As children use more online services, concern has been growing about the increasing amounts of data that they share with tech companies, as evidenced by the UK Information Commissioner’s Office’s efforts to create a code of practice that would outline age-appropriate design principles for online services likely to be accessed by children. Here, the LSE’s Professor Sonia Livingstone, Mariya Stoilova and Rishita Nandagiri […]

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    Putting children at the centre: is re-designing the digital environment possible?

Putting children at the centre: is re-designing the digital environment possible?

The UK Information Commissioner’s Office (ICO) recently sought views on a draft code of practice on Age appropriate design, aimed at online services likely to be accessed by children. Here, LSE’s Mariya Stoilova and Sonia Livingstone explain the code’s key challenges that they believe must be resolved. Next week, they will launch new findings from the project Children’s data and privacy online: growing […]

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    Where does your data go? Developing a research methodology for children’s online privacy

Where does your data go? Developing a research methodology for children’s online privacy

With growing concerns over children’s online privacy and the commercial uses of their data, it is vital that children’s understandings of the digital environment, their digital skills and their capacity to consent are taken into account in designing services, regulation and policy. Mariya Stoilova, Rishita Nandagiri and Sonia Livingstone’s research project Children’s Data and Privacy Online set out to ask children […]

Rethinking the rights of children for the internet age

The internet is now 30 years old, making it the same age as the key formulation of children’s rights, the UN Convention on the Rights of the Child. In the intervening years, our understanding of the transformative effects of the internet on both society and children have developed in tandem. In this post Sonia Livingstone outlines some of the issues raised […]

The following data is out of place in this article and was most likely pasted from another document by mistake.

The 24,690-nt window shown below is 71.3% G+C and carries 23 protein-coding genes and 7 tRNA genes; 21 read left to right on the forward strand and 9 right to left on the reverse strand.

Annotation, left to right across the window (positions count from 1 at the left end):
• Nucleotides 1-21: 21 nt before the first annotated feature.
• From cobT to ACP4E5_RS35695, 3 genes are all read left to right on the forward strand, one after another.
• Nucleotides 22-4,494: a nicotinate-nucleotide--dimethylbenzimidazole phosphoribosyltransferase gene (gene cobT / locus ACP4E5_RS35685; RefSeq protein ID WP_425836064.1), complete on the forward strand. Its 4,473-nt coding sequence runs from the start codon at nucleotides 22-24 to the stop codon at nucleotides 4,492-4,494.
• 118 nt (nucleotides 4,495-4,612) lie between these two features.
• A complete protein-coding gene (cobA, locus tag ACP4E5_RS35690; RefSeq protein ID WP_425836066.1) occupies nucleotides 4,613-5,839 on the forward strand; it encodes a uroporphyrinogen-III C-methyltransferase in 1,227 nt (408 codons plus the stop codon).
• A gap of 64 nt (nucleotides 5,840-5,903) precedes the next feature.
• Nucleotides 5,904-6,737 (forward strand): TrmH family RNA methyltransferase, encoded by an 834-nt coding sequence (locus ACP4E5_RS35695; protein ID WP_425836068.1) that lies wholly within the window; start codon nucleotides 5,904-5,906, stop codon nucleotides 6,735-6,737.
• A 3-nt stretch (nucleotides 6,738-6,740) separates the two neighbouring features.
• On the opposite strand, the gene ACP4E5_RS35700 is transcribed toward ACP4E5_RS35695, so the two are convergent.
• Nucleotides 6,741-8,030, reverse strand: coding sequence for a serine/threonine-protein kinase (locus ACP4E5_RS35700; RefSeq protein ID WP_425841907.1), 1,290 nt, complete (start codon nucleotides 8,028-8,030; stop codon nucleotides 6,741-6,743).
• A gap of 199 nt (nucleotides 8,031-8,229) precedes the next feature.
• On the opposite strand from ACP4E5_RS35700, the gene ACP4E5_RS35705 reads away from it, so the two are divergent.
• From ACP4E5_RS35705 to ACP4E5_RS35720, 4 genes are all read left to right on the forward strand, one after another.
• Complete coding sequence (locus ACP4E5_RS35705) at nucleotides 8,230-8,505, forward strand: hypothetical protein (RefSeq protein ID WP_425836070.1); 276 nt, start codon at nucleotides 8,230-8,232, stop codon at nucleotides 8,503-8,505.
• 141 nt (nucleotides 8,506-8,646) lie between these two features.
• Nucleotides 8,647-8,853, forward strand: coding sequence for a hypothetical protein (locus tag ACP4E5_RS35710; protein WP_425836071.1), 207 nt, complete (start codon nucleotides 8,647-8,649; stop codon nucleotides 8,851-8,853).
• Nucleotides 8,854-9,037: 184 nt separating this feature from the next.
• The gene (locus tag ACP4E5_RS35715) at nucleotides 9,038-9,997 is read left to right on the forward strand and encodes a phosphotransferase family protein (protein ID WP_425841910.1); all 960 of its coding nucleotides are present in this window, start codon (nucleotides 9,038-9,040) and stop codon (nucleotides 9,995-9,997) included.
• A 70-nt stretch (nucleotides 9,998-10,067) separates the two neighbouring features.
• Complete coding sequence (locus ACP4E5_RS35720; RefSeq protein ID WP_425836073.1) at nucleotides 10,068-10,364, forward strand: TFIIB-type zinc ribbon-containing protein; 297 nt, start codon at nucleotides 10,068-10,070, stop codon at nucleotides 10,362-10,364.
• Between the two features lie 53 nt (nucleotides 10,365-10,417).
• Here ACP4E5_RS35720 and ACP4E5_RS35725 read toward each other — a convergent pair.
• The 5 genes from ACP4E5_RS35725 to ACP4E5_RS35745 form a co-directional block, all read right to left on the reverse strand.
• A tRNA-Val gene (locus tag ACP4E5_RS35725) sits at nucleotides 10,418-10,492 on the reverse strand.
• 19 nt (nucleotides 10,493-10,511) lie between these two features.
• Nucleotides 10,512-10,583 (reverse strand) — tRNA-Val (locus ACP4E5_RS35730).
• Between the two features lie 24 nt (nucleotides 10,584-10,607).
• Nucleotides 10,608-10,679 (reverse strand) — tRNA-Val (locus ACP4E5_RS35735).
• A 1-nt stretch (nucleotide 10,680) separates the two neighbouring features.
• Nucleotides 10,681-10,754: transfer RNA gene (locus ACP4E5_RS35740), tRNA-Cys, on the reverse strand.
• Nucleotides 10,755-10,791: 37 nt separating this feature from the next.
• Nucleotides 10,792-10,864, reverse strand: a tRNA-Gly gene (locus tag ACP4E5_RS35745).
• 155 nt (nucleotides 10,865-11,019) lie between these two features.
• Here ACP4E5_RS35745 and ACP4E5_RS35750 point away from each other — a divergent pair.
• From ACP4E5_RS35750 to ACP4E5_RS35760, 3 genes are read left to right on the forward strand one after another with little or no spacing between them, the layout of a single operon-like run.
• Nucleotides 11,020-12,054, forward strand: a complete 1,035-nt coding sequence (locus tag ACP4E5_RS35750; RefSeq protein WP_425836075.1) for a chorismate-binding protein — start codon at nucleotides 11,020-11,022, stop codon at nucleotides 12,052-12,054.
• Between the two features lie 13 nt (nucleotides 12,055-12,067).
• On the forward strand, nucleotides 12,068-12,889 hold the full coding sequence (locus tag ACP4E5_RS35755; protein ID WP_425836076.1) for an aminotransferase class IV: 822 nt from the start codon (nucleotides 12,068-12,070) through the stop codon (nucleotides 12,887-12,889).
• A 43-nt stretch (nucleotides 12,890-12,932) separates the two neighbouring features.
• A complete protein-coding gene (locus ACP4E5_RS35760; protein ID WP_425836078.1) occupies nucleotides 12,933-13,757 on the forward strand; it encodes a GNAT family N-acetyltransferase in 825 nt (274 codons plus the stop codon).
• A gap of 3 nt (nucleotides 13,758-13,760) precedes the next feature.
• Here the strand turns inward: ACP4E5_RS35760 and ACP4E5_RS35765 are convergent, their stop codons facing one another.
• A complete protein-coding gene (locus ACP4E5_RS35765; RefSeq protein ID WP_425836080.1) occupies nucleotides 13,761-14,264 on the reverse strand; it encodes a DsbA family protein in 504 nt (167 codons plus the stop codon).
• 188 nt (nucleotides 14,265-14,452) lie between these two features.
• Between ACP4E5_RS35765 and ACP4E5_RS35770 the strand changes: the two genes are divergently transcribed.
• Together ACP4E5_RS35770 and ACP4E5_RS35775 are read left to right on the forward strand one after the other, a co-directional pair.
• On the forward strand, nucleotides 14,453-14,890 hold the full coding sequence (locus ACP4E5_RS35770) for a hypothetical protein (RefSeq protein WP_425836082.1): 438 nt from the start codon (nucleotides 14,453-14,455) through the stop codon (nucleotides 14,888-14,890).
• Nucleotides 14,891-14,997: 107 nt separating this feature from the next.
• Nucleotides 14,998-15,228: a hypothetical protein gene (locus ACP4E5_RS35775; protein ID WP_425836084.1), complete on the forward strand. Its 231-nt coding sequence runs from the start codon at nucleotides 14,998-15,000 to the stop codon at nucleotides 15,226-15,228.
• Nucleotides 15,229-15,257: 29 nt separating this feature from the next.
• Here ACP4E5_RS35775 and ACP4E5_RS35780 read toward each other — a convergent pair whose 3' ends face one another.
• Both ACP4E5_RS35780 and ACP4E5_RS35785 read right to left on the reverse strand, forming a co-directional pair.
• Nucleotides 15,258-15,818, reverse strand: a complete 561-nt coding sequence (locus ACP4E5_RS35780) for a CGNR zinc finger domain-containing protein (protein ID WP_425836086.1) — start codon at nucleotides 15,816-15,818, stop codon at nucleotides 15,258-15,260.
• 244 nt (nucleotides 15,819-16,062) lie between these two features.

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    Children’s personal privacy online – it’s neither personal nor private

Children’s personal privacy online – it’s neither personal nor private

Today is Data Privacy Day, celebrated annually to raise awareness about people’s rights and good practice when it comes to data protection and privacy. Here, the LSE’s Professor Sonia Livingstone, Mariya Stoilova and Rishita Nandagiri explain the findings of their recent research into children’s data and privacy online. 

Data Privacy Day invites us to consider that children’s online activities are the focus of a multitude of […]

11 key readings on children’s data and privacy online

The almost daily news stories on data privacy and data breaches – including those affecting children – raise urgent questions as everyday activities and actions generate data that are recorded, tracked,  collated, analysed and monetised by a range of actors. Rishita Nandagiri, Sonia Livingstone and Mariya Stoilova discuss their systematic evidence mapping of studies of how children themselves understand […]

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    Protection of children online: does current regulation deliver?

Protection of children online: does current regulation deliver?

More children are going online, more frequently, via more devices and services, at ever-younger ages. The internet and accompanying technological developments offer huge opportunities for children, but they also pose risks to minors’ safety, wellbeing and rights. Despite new and revised legislation, a policy brief published today argues that the current European legislative framework is insufficient. Two of the […]

Truth, Trust and Technology – so what’s the problem?

As policy makers in the UK and elsewhere consider how to tackle the spread of misinformation and the problems it causes, the LSE Truth, Trust and Technology Commission published its report earlier this week, ‘Tackling the Information Crisis: A Policy Framework for Media System Resilience.’ Professor Sonia Livingstone, Chair of the Commission, explains here some of the problems the report seeks […]